Anchorage’s first chief equity officer provides personnel files after being fired by the mayor

Equity Officer personnel report
Published: Oct. 28, 2021 at 3:22 PM AKDT
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ANCHORAGE, Alaska (KTUU) - The Anchorage Assembly is still waiting for the grounds for cause Mayor Dave Bronson had for firing the city’s first chief equity officer, Clifford Armstrong III. In the meantime, Armstrong provided Alaska’s News Source with his personnel files.

The mayor’s spokesperson has continuously said the city is not allowed to talk about why Armstrong was fired because it is a personnel issue.

“I think it’s a common line,” Armstrong said. “It’s useful, I think, just as like a deflection kind of tool.”

Armstrong was let go on Oct. 7 and later replaced by Uluao “Junior” Aumavae.

“HR matters are personal, it’s not something that we’re allowed to talk about,” the mayor’s spokesperson Corey Allen Young said last week.

Included in Armstrong’s files is a letter from the city’s labor relations director, through the mayor.

“As the Chief Equity Officer at the Municipality of Anchorage, you are aware your position is an executive position and serves at the pleasure of the Mayor,” the letter states. “Please be advised that your service to the Municipality will end October 7, 2021.”

“I asked them (HR) specifically about ... whether there was cause,” Armstrong said. “They said no.”

The rest of Armstrong’s paperwork includes a resume, a passed background check and how-to on returning city equipment.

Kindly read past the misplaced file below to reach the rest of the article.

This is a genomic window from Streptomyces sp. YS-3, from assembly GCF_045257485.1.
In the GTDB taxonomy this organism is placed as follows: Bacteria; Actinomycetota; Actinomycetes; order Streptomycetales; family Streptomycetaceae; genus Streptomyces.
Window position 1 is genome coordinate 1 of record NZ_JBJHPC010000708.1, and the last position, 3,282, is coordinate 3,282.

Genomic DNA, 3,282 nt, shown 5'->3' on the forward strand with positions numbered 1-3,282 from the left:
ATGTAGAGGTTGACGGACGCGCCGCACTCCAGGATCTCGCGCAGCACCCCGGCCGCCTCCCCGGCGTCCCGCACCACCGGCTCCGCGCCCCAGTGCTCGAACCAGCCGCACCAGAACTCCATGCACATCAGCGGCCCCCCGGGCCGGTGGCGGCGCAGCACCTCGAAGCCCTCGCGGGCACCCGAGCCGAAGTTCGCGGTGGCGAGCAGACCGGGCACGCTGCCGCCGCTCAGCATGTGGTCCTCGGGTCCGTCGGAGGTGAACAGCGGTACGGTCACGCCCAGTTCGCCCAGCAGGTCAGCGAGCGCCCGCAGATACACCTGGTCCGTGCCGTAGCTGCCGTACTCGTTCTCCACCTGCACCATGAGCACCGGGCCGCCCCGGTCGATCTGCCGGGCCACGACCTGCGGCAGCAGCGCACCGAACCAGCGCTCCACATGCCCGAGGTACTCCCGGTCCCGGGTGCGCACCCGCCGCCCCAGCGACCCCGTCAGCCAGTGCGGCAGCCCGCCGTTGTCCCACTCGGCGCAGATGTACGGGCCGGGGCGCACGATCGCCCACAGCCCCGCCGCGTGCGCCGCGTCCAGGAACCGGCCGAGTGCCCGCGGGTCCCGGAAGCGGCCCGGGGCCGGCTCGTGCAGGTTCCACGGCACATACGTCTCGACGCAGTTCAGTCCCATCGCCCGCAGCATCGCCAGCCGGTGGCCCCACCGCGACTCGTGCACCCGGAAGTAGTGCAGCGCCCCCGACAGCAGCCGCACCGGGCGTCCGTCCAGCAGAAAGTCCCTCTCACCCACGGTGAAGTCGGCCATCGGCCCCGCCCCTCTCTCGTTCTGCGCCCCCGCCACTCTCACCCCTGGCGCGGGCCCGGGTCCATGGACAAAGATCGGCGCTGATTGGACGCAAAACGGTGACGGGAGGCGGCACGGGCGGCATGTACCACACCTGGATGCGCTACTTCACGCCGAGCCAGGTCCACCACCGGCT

Armstrong was also given two weeks of severance pay.

Before he was fired, Armstrong said, he had given a draft of his equity report to a handful of people in the Bronson administration. He said he found disparities in hiring and promotions and low levels of people with disabilities, veterans, people of color and women being hired.

The assembly gave the mayor a deadline to explain why Armstrong was fired. Assembly leadership said in a letter to Bronson that they did not recognize Armstrong’s firing as leally valid or complete.

What divides the two bodies is a disagreement between a city code and charter.

Young has said previously that the mayor acted within his rights, citing a section of the city charter that describes the powers of the mayor, which states “Persons appointed by the mayor serve at the pleasure of the mayor.”

The assembly, however, is citing a section of city code that states the “chief equity officer may be dismissed by the mayor only for cause shown, and only with the concurrence of a majority of the assembly.”

Armstrong says his position has been politicized.

“My holding of that office is a bit of a political football, I would say,” he said.

Wednesday was the deadline Bronson was given to tell the assembly his grounds for firing Armstrong, or risk potentially going to court.

Bronson missed that deadline, but Young said via email the administration anticipates having a response “by the end of the week.”

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